In December, after my first viewing of Nomadland, I reviewed my few notes and found that I had nothing to say. After unexpectedly winning a raft of awards (including Best Picture)—astonishing to me, I decided a second helping was in order to see just what so many others saw that I hadn’t.
For sure, the Best Director (Chloé Zhao) and Best Actress (Frances McDormand—also a producer) awards were merited. But the category—which doesn’t exist, yet—that I would have nominated the film as a whole for, would be Most Thoughtful Picture.
We have and will continue to suffer losses in our lives (people, work, friends, lovers…), through all manner of calamities (recessions, pandemics, wars…). But few amongst us move on by customizing, then loading up a van to wander the planet, work menial jobs (how ironic Amazon fulfillment centres come into play, even as many of them have turned out to be incubators for COVID-19), and find some semblance of self.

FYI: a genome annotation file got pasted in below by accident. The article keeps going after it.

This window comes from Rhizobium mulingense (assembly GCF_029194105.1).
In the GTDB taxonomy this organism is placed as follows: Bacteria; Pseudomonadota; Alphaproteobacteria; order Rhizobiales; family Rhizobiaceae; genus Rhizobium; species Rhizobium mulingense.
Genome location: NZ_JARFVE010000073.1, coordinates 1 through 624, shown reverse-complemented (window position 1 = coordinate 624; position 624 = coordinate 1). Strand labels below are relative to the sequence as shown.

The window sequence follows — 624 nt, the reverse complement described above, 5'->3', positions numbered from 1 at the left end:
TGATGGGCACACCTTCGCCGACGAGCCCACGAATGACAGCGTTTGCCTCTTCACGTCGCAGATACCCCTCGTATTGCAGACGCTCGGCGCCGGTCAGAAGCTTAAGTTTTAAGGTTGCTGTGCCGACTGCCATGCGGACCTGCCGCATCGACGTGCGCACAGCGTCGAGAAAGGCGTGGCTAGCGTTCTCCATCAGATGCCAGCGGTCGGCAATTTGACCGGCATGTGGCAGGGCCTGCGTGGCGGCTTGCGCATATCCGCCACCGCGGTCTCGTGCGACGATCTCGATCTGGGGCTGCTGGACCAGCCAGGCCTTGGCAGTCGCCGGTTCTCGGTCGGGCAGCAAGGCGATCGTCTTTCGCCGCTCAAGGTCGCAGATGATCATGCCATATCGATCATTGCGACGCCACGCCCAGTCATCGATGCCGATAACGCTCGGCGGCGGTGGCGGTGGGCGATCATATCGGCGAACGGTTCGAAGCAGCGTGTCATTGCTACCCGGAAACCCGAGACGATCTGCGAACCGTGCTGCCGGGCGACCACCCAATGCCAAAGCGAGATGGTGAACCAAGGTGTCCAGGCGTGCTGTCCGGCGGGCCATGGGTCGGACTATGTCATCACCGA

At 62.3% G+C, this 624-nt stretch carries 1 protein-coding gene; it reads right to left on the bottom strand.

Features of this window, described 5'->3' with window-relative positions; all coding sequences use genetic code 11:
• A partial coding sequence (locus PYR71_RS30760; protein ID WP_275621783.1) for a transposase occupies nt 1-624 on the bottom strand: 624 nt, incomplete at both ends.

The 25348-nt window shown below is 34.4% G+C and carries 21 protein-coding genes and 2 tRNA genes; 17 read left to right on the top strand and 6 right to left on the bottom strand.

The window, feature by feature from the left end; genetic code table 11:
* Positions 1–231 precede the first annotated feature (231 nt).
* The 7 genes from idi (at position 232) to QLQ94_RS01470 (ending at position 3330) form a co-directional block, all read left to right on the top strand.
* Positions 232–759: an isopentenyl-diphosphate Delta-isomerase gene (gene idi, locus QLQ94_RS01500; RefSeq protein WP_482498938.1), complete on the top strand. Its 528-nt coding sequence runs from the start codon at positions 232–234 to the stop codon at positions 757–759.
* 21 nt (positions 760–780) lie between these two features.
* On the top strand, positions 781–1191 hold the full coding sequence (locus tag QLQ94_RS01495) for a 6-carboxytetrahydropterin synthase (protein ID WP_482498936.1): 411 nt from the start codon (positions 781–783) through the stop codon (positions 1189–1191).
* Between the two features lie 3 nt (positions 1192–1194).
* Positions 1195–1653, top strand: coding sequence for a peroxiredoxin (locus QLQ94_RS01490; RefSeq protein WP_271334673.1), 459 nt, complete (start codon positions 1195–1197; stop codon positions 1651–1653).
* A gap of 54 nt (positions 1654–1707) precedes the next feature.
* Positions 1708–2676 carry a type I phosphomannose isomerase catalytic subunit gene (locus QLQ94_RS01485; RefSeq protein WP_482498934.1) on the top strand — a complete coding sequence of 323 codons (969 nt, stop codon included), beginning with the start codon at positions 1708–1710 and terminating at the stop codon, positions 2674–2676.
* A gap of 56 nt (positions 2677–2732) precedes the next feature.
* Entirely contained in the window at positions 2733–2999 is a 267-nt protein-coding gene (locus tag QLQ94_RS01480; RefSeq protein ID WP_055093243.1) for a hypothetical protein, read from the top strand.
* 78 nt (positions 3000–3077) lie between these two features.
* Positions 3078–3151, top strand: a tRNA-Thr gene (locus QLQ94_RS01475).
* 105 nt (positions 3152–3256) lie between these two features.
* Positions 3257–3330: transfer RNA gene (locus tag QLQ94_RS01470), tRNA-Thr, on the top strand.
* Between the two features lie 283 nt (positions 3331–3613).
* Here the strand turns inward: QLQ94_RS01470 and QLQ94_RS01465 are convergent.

And so, Fern—McDormand—the poor wandering one (I feel a Gilbert & Sullivan song coming on), guides all viewers in her quest for life after emptiness (death of husband, shuttering of their town of memories and employment).
Lots of interesting acquaintances appear along the journey (none truly lasting, whether by circumstance or Fern’s wanderlust).
For me, by this journey’s end, the overriding feeling of hollowness leaves a void rather than a one of empathy and understanding.
Coincidentally released in our pandemic year (the artistic trust had no way of predicting that as the project was developed then given the green light), its wide acceptance and adoration is more a reflection of these uncertain times than an affirmation of overall excellence in filmmaking.
Definitely a highlight is the original score from Ludovico Einaudi, particularly the Chopinesque piano interventions, always at one with the images. JWR